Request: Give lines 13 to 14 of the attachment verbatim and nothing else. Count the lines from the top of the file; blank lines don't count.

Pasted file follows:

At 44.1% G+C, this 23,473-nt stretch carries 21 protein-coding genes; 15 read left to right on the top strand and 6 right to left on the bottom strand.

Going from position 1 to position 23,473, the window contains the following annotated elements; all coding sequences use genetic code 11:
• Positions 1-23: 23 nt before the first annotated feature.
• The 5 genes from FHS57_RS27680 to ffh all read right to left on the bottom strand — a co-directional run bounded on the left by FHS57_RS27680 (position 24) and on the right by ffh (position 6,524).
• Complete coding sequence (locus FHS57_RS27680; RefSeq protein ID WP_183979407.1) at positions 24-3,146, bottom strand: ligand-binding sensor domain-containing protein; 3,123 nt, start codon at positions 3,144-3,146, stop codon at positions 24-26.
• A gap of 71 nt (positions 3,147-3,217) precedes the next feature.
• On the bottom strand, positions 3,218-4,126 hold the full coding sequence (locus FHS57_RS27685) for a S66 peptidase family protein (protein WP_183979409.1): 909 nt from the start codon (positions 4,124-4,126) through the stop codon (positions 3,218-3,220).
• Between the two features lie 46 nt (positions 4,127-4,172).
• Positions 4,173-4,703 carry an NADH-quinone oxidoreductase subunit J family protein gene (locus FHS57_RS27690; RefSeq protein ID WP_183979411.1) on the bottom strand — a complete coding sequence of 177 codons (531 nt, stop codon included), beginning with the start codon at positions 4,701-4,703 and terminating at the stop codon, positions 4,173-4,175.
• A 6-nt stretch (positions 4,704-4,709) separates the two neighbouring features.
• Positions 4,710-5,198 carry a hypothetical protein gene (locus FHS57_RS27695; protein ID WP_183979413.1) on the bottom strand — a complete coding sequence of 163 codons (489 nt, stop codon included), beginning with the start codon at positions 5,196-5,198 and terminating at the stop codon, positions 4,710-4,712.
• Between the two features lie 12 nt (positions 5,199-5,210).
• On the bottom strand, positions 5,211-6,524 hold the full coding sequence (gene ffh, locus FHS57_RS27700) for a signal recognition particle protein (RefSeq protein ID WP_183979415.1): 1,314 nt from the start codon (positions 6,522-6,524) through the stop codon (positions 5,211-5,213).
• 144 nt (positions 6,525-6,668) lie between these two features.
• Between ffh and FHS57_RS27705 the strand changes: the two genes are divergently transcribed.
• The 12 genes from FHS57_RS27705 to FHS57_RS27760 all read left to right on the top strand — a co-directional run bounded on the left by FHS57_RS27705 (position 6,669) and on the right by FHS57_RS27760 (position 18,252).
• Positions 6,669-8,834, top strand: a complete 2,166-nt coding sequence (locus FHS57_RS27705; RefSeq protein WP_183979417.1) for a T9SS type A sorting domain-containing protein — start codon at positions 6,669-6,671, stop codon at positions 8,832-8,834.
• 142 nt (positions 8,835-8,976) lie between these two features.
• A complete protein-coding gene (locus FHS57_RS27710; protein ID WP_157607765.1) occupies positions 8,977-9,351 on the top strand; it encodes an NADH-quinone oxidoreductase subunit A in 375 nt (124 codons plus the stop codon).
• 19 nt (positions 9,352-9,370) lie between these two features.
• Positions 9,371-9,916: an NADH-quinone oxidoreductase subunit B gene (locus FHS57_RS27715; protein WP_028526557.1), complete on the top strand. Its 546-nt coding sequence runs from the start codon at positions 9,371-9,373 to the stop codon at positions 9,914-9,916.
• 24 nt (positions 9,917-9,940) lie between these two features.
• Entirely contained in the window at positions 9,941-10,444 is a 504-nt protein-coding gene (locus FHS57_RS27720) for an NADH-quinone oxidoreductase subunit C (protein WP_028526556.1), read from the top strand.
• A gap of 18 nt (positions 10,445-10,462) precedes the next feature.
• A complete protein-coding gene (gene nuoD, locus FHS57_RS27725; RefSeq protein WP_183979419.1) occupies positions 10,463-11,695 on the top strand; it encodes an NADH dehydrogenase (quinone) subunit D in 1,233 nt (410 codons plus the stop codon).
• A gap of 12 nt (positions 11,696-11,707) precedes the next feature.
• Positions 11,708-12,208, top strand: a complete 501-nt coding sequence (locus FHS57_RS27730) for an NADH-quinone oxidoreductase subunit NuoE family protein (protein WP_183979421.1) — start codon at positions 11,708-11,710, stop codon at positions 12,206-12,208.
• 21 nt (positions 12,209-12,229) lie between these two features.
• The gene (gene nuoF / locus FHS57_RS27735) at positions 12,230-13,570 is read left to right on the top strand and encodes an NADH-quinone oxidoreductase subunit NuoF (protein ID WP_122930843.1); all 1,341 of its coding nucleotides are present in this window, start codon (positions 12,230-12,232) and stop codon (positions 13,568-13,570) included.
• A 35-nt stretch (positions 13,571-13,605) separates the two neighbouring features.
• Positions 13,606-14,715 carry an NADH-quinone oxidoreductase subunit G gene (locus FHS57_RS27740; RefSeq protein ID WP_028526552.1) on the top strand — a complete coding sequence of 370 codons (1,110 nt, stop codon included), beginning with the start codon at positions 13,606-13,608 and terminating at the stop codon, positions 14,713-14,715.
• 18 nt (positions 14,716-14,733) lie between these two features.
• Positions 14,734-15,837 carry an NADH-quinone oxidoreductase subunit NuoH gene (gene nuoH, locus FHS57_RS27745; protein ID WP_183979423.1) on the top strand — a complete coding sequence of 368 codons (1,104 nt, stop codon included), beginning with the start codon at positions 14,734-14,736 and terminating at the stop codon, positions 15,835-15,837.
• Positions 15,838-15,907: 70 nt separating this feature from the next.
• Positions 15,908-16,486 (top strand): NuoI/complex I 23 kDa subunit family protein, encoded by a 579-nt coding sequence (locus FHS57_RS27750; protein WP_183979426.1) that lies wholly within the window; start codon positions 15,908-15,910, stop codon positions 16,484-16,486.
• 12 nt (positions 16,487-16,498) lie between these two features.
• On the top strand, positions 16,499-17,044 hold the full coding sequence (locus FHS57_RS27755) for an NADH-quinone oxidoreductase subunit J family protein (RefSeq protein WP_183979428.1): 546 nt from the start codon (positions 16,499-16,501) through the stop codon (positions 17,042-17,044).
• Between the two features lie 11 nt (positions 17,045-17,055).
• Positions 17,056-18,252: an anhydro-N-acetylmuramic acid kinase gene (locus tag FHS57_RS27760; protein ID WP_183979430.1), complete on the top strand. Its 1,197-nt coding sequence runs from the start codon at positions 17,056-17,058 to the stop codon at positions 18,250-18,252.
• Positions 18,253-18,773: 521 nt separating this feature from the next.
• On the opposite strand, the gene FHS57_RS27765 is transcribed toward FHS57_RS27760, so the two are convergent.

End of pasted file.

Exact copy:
• On the bottom strand, positions 5,211-6,524 hold the full coding sequence (gene ffh, locus FHS57_RS27700) for a signal recognition particle protein (RefSeq protein ID WP_183979415.1): 1,314 nt from the start codon (positions 6,522-6,524) through the stop codon (positions 5,211-5,213).
• 144 nt (positions 6,525-6,668) lie between these two features.